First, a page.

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The Immigration Reform and Control Act: What It Is, Why It Matters

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By Evan Wyloge

Nov. 6, 1986.

With the stroke of a pen and a round of handshakes, President Ronald Reagan changed millions of lives and reframed immigration policy for decades to come.

Within months, millions of undocumented immigrants became eligible for legal status. Combining this “amnesty” with tighter border enforcement and employer sanctions, the Immigration Reform and Control Act of 1986 promised to fix what was widely considered a broken immigration system.

The bill had three main parts:

  • Employer Sanctions: The bill made it illegal to knowingly hire undocumented immigrants, continue to employ undocumented immigrants or to hire employees without properly checking their identity and employment eligibility.
  • Border Security: The bill specified a 50 percent increase in Border Patrol staffing along the Mexican border.
  • Legalization of Undocumented Immigrants: The bill created two groups of eligible applicants. The first included those who had lived continuously in the United States since before Jan. 1, 1982, and who met other criteria. This group accounted for roughly 1.7 million applications for legalization. The second group, Special Agricultural Workers, was made up of people who could show that they had worked 60 or more days in seasonal agricultural between May 1985 and May 1986. This group ended up totaling 1.3 million, far exceeding the original estimate of 250,000.

Reagan, who had been advocating for a bill for years, called it “the most comprehensive reform of our immigration laws since 1952.”

Although Reagan’s name is most often associated with this sweeping reform, previous administrations set the groundwork for IRCA’s main elements. During his 1972 re-election campaign, President Richard M. Nixon pointed to the hiring of undocumented immigrants as one reason for the creeping unemployment of the early 1970s, and he later made claims that undocumented immigrants put a burden on the nation’s welfare system.

President Gerald R. Ford signed into law the 1976 Immigration Act, which, among other things, reduced the number of Mexicans who could apply for legal immigration. Ford expressed his displeasure with that particular piece of the law, correctly anticipating that this would only increase the illegal entry of Mexican immigrants. He promised to submit legislation that would increase the legal immigration quota by January of the following year, but was unable to do so before President Jimmy Carter took office.

In August 1977, Carter proposed legislation to raise the immigration quota for Mexican immigrants and grant legalization to the undocumented immigrants already living in the country. Congress didn’t move on the proposal but worked with Carter to establish the Select Commission on Immigration and Refugee Policy “to study and evaluate the existing laws, policies and procedures governing the admission of immigrants and refugees…” The group’s final report wasn’t ready until March 1981 and was delivered not to Carter, but to the recently inaugurated Reagan.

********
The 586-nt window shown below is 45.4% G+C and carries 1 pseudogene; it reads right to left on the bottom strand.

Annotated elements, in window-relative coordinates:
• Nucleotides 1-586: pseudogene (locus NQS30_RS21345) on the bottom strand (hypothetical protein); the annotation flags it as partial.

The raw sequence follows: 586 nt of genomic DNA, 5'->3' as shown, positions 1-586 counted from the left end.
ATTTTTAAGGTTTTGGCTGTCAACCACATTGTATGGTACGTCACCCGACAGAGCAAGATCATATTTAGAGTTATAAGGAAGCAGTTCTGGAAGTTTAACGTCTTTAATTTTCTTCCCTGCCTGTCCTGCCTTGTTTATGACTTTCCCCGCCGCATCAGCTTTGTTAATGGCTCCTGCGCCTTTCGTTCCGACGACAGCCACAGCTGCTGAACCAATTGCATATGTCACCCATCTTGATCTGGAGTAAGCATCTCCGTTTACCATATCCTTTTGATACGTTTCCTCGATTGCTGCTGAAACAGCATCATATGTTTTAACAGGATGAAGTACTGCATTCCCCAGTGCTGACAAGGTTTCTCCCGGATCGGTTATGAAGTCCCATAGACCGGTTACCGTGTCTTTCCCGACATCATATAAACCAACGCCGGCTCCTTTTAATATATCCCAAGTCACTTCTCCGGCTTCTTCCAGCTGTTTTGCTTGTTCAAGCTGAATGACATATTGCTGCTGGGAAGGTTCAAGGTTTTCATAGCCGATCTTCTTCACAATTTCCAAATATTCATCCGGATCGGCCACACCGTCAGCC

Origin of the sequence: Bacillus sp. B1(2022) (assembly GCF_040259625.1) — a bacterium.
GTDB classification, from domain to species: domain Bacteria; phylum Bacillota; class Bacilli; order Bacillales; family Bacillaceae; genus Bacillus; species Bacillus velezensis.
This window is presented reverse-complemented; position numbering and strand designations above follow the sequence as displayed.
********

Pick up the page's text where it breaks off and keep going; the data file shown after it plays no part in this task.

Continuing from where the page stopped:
The report described a population of 3 to 5 million undocumented immigrants already living, and most of them working, in the United States. Faced with these numbers, Reagan — perhaps the most iconic free-market champion of the last half century — took the report as proof that the problem was one of free-labor.

In a 1977 radio address, Reagan explained his views on illegal immigration by using the example of apples rotting on the trees of American orchards:

“It makes one wonder about the illegal alien fuss. Are great numbers of our unemployed really victims of the illegal alien invasion or are those illegal tourists actually doing work our own people won’t do? One thing is certain in this hungry world: No regulation or law should be allowed if it results in crops rotting in the fields for lack of harvesters.”

Armed with the 1981 study, Reagan began pushing for broad immigration reform in a way that previous administrations had not been able.

Sen. Alan K. Simpson, R-Wyo., and Rep. Romano L. Mazzoli, D-Ky., wrote, revised and re-wrote what eventually became the IRCA bill. The first version of the bill was introduced in 1982, but took years of tinkering to gain enough votes to pass Congress.

The final Senate vote was 63-24, with support split fairly evenly between Democrats and Republicans. This is in contrast to more recent immigration reform votes.

“Future generations of Americans will be thankful for our efforts,” Reagan said at the bill’s signing.

Six months later, applications for legalization began pouring in.  In the months and years to follow, the landmark reform measure would be criticized by some as haphazard and careless in its preparation and heralded by others as a humanitarian and free-market triumph.

Reagan’s stance was as clear at the end of his presidency as it was when he signed the bill.

“I’ve spoken of the shining city all my political life,” Reagan said in 1989 as he left office, “but I don’t know if I ever quite communicated what I saw when I said it. But in my mind it was a tall, proud city built on rocks stronger than oceans, windswept, God-blessed and teeming with people of all kinds living in harmony and peace; a city with free ports that hummed with commerce and creativity. And if there had to be city walls, the walls had doors and the doors were open to anyone with the will and heart to get here.”

Main | Amnesty In The Land of Enchantment | Amnesty’s Next Front: Small Town USA
IRCA, The First Amnesty: What It Is, Why It Matters | What’s Next in the Amnesty Debate?